Previous studies have suggested peritoneal B-1a cells play a vital role in the development of anti-erythrocyte antibodies (AEA), but this remains controversial. While studying the Lbw2 lupus-susceptibility locus on chr 4, we discovered a subcongenic line, Lbw2-SE (NZB strain with 20 Mb NZW), that was deficient in peritoneal B-1a cells. NZB mice spontaneously develop autoimmune hemolytic anemia (AIHA) and exhibit an expansion of peritoneal B-1a cells, therefore we used this congenic to study the role of B-1a B cells in AEA production. Compared to NZB, Lbw2-SE mice had decreased total number of peritoneal B cell subsets (B-1a, B-1b, and B-2) but no differences in the number of splenic B cell subsets and a slight delay in AEA incidence similar to Lbw-2 congenics. To precisely map the B-1a-affecting variant, additional subcongenics were generated of which two (SEA & SED) had the low B1a phenotype. They, however, did not overlap suggesting the responsible mutation was located outside of the Lbw2-SE interval. The SEA and SED sublines had AIHA similar to NZB mice, while the SEB and SEC sublines had normal numbers of B-1a cells yet lower incidences of AIHA. Interestingly, after administering a TLR3 agonist to induce AEAs in young mice, the SEA and SED sublines with fewer B-1a cells demonstrated resistance to the development of AEAs. Our data indicate that B-1a cells are not required for the development of AEAs, but can enhance induction of AIHA under environmental conditions.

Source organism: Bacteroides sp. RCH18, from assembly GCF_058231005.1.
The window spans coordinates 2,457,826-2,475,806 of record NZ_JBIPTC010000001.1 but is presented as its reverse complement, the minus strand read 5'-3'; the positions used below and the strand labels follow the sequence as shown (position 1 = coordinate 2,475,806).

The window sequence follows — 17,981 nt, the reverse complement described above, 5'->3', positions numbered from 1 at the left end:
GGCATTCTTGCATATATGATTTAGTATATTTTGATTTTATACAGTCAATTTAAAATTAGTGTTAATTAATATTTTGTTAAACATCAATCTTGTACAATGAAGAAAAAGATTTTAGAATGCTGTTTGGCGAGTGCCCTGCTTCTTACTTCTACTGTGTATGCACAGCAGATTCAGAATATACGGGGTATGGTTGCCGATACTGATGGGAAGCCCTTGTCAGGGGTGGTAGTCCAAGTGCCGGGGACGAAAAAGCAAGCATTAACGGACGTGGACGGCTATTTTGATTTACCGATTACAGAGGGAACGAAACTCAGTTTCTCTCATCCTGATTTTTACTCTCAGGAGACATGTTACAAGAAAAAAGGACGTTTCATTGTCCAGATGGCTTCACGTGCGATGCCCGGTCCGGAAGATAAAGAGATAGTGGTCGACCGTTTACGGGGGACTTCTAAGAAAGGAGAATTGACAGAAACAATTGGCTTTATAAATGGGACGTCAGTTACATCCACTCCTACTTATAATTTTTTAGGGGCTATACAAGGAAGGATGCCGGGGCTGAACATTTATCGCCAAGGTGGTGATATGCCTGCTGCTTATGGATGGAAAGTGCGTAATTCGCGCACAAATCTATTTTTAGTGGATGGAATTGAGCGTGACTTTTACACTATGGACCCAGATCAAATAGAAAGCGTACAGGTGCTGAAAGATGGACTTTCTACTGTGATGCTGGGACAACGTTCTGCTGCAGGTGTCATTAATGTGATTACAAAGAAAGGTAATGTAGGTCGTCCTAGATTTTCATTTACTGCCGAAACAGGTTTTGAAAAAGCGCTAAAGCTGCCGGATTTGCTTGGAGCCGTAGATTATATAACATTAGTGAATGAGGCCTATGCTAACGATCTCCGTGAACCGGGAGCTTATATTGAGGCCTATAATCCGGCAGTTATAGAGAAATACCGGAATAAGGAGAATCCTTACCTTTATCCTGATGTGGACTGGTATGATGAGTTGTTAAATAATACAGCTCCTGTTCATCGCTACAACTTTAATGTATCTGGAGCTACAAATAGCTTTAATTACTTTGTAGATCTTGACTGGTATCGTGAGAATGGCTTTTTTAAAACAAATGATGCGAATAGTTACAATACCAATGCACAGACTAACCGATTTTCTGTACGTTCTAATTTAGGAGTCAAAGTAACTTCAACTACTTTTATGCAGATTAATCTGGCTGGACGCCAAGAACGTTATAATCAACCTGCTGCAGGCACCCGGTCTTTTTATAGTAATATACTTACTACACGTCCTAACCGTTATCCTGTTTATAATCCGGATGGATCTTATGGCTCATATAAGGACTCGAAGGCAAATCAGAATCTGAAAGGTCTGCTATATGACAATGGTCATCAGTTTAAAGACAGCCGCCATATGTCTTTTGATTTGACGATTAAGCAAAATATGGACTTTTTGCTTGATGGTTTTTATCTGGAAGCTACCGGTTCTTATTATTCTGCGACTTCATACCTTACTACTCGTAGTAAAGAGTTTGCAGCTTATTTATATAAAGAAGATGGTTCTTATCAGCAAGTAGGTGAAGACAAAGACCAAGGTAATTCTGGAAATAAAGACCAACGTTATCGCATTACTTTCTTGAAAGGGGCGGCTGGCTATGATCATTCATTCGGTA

- Copyright © 2013 by The American Association of Immunologists, Inc.